The Cowboys have won 24 games the last three seasons and Bailey has won a third of them with game-winning field goals. To me, the Cowboys were smart to lock Bailey up to a long-term deal because they play close games and there is a premium on having an accurate kicker.
By the middle of next season, if Bailey holds form, he would be the NFL’s most accurate kicker ever with a minimum of 100 made attempts.
But some of you got caught up in the Cowboys "paying" a kicker, when they have so many other needs. My response would be to re-read the second and third paragraphs and now take a look at the breakdown of his deal.
Bailey received a $4 million signing bonus and $7.5 million is guaranteed on the deal. In what can be considered "new money," Bailey’s $3.4 million average makes him the fifth-highest paid kicker in the game. When viewed as a seven-year deal it puts him inside the top 10.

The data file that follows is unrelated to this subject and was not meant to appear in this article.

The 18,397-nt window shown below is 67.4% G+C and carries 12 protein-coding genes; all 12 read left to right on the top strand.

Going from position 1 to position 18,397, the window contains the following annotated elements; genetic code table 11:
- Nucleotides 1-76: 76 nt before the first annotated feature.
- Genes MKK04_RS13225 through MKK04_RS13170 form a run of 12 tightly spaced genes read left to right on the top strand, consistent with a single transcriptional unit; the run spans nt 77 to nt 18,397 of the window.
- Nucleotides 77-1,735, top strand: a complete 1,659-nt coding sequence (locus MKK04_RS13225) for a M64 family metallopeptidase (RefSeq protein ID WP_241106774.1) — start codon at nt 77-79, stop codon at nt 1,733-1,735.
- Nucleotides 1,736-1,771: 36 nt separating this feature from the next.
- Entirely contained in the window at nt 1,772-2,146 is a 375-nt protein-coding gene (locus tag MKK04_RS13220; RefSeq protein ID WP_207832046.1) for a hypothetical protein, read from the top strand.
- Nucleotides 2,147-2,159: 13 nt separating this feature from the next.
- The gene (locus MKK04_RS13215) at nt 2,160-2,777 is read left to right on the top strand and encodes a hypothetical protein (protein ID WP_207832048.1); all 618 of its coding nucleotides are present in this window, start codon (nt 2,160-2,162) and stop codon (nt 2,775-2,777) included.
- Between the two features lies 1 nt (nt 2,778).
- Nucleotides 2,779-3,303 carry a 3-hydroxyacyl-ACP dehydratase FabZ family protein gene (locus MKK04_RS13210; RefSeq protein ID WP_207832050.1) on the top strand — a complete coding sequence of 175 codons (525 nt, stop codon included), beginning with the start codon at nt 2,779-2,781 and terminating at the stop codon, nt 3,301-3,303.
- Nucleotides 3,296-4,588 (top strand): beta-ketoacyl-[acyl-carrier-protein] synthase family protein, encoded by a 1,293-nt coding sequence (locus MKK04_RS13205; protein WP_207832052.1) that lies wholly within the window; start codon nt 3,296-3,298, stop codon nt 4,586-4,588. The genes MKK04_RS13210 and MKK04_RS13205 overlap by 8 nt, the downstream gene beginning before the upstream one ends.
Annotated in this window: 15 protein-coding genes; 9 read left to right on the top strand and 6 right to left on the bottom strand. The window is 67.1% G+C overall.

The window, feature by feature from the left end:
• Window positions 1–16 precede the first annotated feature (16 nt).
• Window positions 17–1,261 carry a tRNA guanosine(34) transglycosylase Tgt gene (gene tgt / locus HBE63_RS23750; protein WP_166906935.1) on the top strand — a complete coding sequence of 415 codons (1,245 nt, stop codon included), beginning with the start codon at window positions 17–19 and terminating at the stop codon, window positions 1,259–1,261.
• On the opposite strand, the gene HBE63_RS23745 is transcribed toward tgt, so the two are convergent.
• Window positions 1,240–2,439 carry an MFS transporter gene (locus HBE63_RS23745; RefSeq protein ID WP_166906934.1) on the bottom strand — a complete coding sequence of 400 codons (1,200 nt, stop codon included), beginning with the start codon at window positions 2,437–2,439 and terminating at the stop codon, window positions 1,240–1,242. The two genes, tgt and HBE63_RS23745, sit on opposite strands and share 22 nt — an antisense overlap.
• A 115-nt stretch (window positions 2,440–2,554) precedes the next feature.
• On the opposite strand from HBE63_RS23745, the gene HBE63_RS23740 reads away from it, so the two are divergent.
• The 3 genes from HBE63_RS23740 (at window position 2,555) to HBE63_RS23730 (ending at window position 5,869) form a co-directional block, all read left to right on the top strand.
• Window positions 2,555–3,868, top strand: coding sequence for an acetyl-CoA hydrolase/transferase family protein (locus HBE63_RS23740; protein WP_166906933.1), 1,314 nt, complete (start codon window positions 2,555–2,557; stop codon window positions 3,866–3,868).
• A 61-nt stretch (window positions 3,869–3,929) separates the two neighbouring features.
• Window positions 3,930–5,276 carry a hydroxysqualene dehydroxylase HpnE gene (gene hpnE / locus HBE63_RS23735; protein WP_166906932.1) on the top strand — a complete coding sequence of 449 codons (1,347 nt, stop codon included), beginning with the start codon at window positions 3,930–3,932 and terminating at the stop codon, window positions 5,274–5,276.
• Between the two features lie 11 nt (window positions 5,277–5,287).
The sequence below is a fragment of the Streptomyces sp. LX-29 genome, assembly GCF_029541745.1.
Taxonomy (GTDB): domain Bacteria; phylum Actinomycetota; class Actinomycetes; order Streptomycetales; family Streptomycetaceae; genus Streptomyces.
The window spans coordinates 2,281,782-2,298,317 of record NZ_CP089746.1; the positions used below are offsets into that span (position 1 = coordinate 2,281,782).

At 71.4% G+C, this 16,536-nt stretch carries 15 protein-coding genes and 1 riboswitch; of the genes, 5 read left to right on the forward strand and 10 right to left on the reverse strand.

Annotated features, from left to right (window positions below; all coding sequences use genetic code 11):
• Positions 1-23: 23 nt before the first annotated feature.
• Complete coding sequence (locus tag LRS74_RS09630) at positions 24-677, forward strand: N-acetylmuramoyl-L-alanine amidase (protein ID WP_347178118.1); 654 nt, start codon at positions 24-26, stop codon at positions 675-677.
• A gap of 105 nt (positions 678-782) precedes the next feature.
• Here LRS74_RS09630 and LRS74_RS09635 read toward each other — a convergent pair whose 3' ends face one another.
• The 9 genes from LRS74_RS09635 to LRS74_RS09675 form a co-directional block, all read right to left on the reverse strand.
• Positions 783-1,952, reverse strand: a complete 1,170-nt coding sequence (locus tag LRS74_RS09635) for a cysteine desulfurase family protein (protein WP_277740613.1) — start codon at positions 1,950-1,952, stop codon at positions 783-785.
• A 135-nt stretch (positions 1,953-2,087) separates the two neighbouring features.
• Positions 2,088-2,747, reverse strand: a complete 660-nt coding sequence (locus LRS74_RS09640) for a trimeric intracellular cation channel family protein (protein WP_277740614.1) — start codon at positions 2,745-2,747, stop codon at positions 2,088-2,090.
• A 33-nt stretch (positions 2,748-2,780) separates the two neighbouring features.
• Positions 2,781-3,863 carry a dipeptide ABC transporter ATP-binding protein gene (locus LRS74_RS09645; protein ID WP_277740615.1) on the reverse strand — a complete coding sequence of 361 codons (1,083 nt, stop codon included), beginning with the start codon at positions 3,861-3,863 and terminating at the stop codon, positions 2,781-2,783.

Bailey will receive base salaries of $900,000, $1.7 million (2015), $2.5 million (2016), $3.2 million (2017) and $3.4 million (2018-2020). His cap number in 2014 is $1.7 million, which is roughly $500,000 lower than what he would have counted if the Cowboys just gave him the $2.124 million second-round tender as a restricted free agent. His cap number in 2015 is $2.5 million, which is less than what the franchise tag would have been had he hit unrestricted free agency.
His cap number tops out at $4.2 million in 2018. Considering the kickers coming up behind him, like Justin Tucker and Greg Zuerlein, the Cowboys could be staring at a bargain by then. Yes, I realize all of this is predicated on Bailey remaining ultra-clutch and ultra-accurate. There has been no reason to think he won’t.
And there is also age to consider.
It is easy to criticize the Cowboys for just about any signing when they are in the middle of such a playoff drought, but criticizing the signing of Bailey is as off as a Mike Vanderjagt field goal circa 2006.